[Owasp-testing] [Owasp-codereview] Code Review project andCode-Scanning-Tool(s)

Jim Manico jim at manico.net
Tue Jan 23 16:13:03 EST 2007

>  For example, a tool that finds and flags all the encryption code is
easy and valuable. Maybe it helps me navigate the code with "security
goggles" on.

I think this would be a great step forward in code security. I could
image that a tool of this nature would let me flag blocks of code to fit
in a certain security category (input validation, encryption, auth, etc)
and color-code it in some way.

Also, I could as an auditor set a master list of concepts that I need to
search for in my manual audit, add audit-specific notations to code, and
perhaps give me a checklist of concepts I need to "check off" for every
jsp and servlet. Perhaps a flag to mark certain code as questionable, or
needs further review.... Perhaps a comment layer so a team of auditors
could collaborate on the code review/audit process.

Most of the commercial products out there that claim to be an Audit
Workbench are really only static analysis tools, nothing I see out there
really assists me with the manual code review process.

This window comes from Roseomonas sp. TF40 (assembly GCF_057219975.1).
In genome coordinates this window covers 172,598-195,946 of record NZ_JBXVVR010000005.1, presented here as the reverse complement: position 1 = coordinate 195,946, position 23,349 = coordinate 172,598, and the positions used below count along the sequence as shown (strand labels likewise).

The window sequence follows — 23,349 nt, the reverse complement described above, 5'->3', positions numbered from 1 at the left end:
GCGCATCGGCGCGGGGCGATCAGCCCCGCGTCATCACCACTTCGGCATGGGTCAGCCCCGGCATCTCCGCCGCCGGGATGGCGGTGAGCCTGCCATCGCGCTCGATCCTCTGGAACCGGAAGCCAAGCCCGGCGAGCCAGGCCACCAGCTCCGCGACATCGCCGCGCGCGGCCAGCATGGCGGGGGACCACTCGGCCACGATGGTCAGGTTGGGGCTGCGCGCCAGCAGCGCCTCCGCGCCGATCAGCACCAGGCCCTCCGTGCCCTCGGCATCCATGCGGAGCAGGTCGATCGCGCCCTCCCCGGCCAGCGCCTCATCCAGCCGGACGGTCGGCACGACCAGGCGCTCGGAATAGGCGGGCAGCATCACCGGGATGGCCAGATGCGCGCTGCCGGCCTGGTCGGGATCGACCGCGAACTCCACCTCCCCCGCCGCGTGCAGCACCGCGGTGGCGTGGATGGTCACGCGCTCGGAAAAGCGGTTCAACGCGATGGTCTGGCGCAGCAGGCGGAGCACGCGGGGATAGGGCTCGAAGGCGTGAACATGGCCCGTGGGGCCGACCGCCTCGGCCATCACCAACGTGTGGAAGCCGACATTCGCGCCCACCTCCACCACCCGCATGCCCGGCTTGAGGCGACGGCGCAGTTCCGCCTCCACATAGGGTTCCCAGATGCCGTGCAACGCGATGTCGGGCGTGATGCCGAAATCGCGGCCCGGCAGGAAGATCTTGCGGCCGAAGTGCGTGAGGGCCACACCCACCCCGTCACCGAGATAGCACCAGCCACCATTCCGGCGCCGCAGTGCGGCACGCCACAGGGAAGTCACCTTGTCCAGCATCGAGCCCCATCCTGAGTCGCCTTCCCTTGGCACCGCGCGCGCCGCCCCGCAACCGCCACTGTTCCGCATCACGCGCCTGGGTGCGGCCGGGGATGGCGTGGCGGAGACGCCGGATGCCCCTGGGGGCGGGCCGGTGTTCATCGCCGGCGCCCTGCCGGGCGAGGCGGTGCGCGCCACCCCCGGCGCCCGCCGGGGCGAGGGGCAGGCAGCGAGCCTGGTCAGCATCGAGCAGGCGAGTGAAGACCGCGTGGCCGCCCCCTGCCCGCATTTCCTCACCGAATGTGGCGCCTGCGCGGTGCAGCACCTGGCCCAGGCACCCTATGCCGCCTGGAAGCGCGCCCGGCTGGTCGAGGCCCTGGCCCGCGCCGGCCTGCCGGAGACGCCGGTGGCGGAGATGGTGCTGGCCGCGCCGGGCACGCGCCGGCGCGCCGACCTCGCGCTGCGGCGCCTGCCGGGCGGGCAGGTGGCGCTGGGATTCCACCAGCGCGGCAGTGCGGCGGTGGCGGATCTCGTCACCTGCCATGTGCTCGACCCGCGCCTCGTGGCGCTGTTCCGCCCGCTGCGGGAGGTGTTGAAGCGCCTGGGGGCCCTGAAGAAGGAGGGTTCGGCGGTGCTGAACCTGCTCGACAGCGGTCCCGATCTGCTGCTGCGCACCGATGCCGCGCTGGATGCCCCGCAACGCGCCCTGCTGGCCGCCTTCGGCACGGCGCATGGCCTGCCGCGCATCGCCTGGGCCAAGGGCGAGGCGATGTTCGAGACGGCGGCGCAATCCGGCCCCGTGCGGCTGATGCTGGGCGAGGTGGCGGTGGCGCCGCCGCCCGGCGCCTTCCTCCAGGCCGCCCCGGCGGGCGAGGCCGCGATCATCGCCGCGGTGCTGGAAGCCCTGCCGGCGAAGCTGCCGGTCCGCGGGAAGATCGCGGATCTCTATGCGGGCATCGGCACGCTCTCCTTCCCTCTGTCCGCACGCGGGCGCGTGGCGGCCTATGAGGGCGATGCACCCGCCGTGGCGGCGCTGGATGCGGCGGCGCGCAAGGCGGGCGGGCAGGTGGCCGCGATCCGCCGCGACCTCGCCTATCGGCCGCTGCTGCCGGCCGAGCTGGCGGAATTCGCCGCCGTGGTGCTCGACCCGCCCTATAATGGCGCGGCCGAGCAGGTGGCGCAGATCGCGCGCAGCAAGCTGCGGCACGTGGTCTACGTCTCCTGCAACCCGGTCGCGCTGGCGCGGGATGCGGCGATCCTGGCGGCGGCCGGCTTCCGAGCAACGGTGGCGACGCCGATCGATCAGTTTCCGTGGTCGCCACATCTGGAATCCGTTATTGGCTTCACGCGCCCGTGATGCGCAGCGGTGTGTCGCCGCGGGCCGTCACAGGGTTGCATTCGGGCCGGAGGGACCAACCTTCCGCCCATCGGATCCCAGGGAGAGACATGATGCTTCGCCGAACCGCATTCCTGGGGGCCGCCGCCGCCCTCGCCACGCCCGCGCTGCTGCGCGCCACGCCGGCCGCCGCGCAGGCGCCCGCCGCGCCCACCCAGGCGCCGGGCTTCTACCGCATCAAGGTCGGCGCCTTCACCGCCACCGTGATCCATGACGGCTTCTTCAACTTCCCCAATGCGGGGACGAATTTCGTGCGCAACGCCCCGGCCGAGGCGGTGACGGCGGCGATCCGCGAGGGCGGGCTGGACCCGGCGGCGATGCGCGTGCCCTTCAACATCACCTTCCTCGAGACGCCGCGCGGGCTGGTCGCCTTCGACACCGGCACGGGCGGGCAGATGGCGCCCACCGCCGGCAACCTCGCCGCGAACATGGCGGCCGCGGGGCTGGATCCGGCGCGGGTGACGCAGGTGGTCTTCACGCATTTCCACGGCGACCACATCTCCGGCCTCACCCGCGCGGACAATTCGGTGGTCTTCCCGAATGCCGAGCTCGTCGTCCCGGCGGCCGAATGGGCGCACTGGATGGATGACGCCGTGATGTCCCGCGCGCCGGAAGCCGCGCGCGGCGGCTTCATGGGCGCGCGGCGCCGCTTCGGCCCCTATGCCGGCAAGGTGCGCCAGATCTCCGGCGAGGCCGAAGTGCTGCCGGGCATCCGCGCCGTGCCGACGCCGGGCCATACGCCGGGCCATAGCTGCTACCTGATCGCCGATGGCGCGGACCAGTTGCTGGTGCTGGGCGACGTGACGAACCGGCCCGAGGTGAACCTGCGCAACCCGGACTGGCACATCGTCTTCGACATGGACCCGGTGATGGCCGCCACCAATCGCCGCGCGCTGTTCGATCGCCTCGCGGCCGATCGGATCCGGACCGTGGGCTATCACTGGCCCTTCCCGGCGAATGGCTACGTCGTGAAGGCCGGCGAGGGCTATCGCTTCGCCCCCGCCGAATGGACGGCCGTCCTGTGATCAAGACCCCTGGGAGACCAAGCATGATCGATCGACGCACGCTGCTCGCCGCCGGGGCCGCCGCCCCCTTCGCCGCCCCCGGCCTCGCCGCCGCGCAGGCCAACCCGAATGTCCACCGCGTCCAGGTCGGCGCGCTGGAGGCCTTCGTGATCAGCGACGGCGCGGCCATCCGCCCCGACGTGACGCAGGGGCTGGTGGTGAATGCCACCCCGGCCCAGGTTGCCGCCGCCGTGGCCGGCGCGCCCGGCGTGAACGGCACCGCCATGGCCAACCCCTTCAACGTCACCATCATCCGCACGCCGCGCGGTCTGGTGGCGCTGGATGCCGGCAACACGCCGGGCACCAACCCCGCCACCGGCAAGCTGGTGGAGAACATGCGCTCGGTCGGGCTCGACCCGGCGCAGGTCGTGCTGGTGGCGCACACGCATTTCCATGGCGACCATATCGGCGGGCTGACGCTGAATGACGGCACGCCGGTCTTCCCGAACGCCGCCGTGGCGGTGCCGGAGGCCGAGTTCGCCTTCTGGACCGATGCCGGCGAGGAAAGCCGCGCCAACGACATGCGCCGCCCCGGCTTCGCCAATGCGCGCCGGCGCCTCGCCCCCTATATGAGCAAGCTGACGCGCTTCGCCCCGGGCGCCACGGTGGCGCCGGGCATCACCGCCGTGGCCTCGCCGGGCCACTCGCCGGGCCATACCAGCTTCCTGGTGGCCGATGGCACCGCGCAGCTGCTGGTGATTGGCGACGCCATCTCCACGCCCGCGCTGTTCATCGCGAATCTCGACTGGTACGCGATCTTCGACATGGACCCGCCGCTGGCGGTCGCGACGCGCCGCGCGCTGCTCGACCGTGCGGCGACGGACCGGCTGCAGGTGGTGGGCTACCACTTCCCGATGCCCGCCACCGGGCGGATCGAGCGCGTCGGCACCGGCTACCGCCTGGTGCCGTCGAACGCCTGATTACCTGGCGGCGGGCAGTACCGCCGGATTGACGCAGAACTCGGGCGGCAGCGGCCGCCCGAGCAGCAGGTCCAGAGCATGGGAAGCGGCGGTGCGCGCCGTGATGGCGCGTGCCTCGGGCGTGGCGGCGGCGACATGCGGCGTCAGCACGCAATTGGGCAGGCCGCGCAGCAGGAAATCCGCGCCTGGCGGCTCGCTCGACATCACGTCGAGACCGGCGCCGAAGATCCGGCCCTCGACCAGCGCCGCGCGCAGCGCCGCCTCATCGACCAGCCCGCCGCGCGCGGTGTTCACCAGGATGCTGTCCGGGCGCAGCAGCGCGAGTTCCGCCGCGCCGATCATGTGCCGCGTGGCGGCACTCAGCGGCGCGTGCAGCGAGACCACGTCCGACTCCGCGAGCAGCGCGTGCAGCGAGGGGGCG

- Jim

Jeff Williams wrote:
>> I know that there are exceptions (and let's keep the business logic
> vulnerabilities out
>> of this one) but most issues should be detectable. 
> I agree we should have a better framework for analyzing code for simple
> issues.  LAPSE is interesting, but is really a one-trick pony.  LAPSE
> does source-to-sink dataflow analysis, so it's pretty good for analyzing
> things like SQL injection and XSS.  But it has no ability to analyze
> encryption, logging, access control, authentication, error handling,
> concurrency, etc... And it only works on Java.
> I think "most issues should be detectable" is too aggressive (I've done
> quite a lot of work in this space).  That's what the commercial static
> analysis tool vendors are trying to do.  I suggest we focus on tools
> that assist the manual code reviewer, and DO NOT try to find problems
> automatically.
> For example, a tool that finds and flags all the encryption code is easy
> and valuable.  Maybe it helps me navigate the code with "security
> goggles" on.  A tool that attempts to analyze the encryption code and
> determine if it is sound is ridiculously hard and will have lots of
> false alarms.
> The tool must have some compiler-like features - at least symbol
> resolution, because grep is too inaccurate.
> --Jeff
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Best Regards,
Jim Manico
GIAC GSEC Professional, Sun Certified Java Programmer
jim at manico.net

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